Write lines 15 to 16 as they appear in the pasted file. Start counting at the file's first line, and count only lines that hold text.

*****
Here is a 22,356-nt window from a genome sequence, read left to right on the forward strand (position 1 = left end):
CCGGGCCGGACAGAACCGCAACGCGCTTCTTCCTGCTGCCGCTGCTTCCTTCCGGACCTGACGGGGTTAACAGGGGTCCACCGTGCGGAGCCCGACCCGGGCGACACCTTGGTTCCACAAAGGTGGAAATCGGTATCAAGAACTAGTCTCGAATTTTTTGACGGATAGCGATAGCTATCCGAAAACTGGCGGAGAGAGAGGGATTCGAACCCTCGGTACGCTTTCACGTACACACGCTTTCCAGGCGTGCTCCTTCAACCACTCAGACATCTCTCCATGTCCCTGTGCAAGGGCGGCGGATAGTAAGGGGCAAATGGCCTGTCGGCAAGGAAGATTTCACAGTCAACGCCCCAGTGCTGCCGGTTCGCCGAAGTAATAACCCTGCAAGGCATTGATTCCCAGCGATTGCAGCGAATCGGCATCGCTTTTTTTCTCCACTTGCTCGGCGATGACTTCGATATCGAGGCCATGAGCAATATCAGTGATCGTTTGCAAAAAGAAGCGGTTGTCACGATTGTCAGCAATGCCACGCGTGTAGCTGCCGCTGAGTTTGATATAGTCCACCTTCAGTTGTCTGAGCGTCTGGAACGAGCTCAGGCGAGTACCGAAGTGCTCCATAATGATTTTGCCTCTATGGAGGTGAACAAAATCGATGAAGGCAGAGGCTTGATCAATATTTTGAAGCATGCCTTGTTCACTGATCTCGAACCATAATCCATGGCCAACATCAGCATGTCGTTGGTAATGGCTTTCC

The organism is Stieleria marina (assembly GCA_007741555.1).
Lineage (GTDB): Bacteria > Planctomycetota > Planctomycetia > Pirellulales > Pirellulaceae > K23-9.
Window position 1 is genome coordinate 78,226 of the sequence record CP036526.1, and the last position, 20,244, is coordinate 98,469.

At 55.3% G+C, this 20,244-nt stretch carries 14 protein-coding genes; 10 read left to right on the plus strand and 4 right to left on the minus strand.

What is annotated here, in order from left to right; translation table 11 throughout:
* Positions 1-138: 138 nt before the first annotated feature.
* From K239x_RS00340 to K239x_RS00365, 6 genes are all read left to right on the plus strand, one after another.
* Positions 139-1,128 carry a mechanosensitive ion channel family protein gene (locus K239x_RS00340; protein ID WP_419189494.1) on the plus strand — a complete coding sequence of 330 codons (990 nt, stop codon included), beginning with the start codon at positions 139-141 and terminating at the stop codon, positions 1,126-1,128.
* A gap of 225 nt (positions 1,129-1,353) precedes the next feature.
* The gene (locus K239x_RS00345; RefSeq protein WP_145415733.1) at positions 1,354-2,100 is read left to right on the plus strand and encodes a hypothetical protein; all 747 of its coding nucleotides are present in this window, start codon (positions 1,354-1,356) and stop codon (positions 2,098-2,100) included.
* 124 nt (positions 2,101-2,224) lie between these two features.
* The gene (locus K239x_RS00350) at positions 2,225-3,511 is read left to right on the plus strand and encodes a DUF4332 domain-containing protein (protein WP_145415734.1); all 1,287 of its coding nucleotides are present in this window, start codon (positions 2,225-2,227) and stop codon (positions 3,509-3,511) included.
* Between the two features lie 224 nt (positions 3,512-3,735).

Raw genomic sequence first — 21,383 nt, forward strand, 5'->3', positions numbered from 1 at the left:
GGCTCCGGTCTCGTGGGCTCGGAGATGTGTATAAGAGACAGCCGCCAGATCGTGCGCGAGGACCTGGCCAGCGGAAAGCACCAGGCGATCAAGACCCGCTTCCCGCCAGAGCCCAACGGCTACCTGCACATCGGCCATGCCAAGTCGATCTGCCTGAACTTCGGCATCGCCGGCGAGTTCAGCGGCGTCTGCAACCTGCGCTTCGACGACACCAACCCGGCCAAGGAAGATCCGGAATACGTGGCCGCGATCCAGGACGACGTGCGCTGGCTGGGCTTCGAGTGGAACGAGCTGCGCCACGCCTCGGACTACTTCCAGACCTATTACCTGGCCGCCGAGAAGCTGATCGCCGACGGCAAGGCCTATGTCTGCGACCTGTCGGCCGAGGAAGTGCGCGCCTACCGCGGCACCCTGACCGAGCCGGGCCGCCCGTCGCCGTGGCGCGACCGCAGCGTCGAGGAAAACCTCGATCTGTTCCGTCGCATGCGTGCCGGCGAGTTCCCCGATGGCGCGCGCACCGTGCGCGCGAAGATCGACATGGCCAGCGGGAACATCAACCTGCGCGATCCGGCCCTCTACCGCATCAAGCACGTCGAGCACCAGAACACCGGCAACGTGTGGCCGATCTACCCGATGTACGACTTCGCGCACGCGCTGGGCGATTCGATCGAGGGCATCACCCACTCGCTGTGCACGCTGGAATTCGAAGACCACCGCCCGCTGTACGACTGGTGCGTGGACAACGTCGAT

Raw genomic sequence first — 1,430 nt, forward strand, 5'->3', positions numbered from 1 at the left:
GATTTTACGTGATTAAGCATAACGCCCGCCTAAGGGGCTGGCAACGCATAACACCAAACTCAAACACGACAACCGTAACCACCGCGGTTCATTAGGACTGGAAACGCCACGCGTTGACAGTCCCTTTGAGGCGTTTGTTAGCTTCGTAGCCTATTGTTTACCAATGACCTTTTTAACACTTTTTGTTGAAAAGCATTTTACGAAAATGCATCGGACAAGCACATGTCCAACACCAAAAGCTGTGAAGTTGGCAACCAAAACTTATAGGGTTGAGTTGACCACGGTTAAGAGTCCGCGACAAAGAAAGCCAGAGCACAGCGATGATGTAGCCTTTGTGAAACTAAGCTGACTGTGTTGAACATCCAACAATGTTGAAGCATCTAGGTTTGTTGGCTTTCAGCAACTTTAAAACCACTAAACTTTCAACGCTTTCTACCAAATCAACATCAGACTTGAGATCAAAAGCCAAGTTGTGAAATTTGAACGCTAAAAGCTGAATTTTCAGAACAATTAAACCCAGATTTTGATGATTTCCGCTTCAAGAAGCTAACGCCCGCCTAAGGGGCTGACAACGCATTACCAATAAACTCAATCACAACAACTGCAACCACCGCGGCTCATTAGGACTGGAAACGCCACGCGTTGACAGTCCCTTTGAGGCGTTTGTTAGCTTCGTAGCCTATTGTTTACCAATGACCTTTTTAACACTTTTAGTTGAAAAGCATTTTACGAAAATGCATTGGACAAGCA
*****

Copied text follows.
* Between the two features lie 224 nt (positions 3,512-3,735).

Raw genomic sequence first — 21,383 nt, forward strand, 5'->3', positions numbered from 1 at the left: